We are also regulated by the United States Federal Reserve System, which shares its regulatory responsibility with the State of Florida Department of Banking and Finance - Office of Financial Regulation, with respect to BCP’s Miami agency, and by the Securities and Exchange Commission (SEC) and the Financial Industry Regulatory Authority, Inc. (FINRA), with respect to Credicorp Capital Securities, a U.S. broker dealer.
Similarly, we are regulated by other governmental entities in other jurisdictions. In the Cayman Islands, we are subject to the supervision and regulation of the Cayman Islands Monetary Authority (CIMA). In Bolivia, we are subject to the supervision of the Financial System Supervisory Authority (ASFI by its Spanish initials) that has assumed all regulatory functions held previously by the Superintendency of Banks and Financial Entities and the Superintendency of Pensions, Securities and Insurance. Nonetheless, in 2010 the Insurance and Pensions sectors have come out of this regulation and have their own Supervision Authority: Pensions and Insurance Inspection and Control Authority (Autoridad de Fiscalización y Control de Pensiones y Seguros – APS)
Finally, in Panama, we are subject to the supervision of the Superintendency of Banks of Panama and the regulatory framework set forth in the Decree Law 9 of February 25, 1998. Changes in the supervision and regulation of our subsidiaries in other countries may adversely affect our results of operations and financial condition.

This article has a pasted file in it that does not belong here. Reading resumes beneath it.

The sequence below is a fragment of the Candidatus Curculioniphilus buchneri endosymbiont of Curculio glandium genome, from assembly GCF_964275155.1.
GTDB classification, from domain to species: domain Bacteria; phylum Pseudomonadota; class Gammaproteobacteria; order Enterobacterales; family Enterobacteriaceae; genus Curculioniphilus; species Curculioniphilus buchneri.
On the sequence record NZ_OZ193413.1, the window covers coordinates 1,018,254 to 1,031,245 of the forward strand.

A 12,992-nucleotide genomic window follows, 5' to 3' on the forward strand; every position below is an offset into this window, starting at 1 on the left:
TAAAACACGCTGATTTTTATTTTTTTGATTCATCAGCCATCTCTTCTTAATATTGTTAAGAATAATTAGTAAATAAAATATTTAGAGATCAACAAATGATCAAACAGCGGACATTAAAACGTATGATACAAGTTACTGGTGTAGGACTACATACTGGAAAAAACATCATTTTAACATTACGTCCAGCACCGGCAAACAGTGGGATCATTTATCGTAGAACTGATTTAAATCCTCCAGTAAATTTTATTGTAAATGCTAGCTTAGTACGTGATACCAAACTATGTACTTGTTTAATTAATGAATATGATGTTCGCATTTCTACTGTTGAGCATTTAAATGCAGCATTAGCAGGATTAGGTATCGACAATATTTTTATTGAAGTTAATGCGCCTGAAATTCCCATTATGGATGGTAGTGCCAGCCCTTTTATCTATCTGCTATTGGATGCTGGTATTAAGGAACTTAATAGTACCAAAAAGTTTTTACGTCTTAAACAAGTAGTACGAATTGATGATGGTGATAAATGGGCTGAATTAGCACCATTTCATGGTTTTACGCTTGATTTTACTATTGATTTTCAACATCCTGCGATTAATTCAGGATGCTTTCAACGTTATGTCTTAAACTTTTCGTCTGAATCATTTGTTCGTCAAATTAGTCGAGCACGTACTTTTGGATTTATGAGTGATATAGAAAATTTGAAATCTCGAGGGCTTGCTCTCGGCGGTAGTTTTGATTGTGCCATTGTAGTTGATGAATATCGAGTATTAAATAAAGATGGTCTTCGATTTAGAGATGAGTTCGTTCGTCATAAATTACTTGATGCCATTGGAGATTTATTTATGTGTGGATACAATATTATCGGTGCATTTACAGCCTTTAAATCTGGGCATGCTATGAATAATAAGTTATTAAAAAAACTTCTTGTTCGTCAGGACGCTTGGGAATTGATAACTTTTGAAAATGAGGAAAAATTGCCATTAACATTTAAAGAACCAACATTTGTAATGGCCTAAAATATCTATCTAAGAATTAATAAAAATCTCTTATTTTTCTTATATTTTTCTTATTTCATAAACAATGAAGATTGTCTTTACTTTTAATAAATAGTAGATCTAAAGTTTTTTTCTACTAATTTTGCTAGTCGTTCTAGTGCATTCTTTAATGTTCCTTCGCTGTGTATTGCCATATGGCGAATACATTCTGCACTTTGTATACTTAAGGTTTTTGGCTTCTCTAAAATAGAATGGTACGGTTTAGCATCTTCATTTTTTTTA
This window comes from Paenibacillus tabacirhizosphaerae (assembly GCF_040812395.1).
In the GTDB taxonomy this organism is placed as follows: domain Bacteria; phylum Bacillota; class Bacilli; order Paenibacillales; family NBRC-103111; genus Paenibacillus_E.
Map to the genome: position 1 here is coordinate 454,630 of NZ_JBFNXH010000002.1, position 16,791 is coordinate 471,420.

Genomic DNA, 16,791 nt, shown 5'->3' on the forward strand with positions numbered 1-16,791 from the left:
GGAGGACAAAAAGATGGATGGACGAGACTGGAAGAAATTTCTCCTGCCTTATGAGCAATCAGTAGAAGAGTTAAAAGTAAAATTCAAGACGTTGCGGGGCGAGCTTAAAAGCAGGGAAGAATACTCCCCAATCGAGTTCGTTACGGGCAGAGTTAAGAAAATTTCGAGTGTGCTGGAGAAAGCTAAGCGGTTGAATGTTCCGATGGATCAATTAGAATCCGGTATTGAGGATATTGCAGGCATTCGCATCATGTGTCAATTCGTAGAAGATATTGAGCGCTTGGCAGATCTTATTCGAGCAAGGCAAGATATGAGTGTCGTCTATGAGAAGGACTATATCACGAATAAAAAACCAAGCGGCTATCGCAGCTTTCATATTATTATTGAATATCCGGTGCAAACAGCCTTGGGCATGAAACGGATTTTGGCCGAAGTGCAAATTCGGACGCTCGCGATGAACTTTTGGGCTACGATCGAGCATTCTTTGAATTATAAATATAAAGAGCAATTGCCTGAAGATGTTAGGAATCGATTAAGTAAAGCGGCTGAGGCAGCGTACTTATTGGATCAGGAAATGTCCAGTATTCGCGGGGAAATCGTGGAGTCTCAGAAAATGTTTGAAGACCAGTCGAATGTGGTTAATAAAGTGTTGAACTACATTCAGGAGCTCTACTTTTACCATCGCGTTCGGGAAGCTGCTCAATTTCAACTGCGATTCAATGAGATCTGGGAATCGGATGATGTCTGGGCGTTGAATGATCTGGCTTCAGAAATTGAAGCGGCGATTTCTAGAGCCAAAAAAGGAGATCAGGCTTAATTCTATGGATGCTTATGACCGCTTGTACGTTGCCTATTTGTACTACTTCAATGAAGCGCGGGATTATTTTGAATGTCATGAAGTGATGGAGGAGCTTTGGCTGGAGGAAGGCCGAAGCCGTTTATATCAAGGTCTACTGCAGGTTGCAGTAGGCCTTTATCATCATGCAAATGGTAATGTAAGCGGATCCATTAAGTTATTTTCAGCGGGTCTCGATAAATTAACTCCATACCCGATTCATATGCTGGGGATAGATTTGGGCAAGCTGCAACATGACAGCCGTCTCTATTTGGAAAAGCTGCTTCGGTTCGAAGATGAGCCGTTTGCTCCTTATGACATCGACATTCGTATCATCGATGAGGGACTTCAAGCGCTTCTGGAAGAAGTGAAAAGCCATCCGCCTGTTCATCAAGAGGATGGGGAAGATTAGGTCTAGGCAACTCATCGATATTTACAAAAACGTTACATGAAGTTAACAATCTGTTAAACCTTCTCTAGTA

For Peruvian Regulation see Item 10.Additional Information – 10.E. Taxation.
The Chilean Statutory Income Tax rate to resident legal entities is 25% under the attribution regime and 27% under the semi-integrated regime (25.5% for semi-integrated regime only for 2017).
On the other hand, foreign resident individuals or legal entities are subject to a 35% dividend withholding tax. This tax applies at the moment of the effective remittance of the dividend and the corporate income tax can be used as a credit. In case of non-treaty country resident shareholders, the corporate tax credit is limited to 65% of the corporate income tax associated to such dividend. Therefore, in this case, the total tax burden for foreign taxpayers, subject to a 35% tax rate, will be of 44.45%. Nonetheless, the “65% limit” does not apply to those investors domiciled or resident in a country with which Chile has a Double Taxation Treaty in force. Additionally, a transitory rule provides that this benefit will also be applicable to those investors who are residents of countries with which Chile has a Double Taxation Treaty subscribed and pending ratification, to the extent that the treaty was signed prior to January 1, 2017. This transitory rule would be in effect until 2019.
If the Chilean entity has chosen the attributed regime, the corporate tax will be fully creditable, regardless of the country of residence of the shareholder.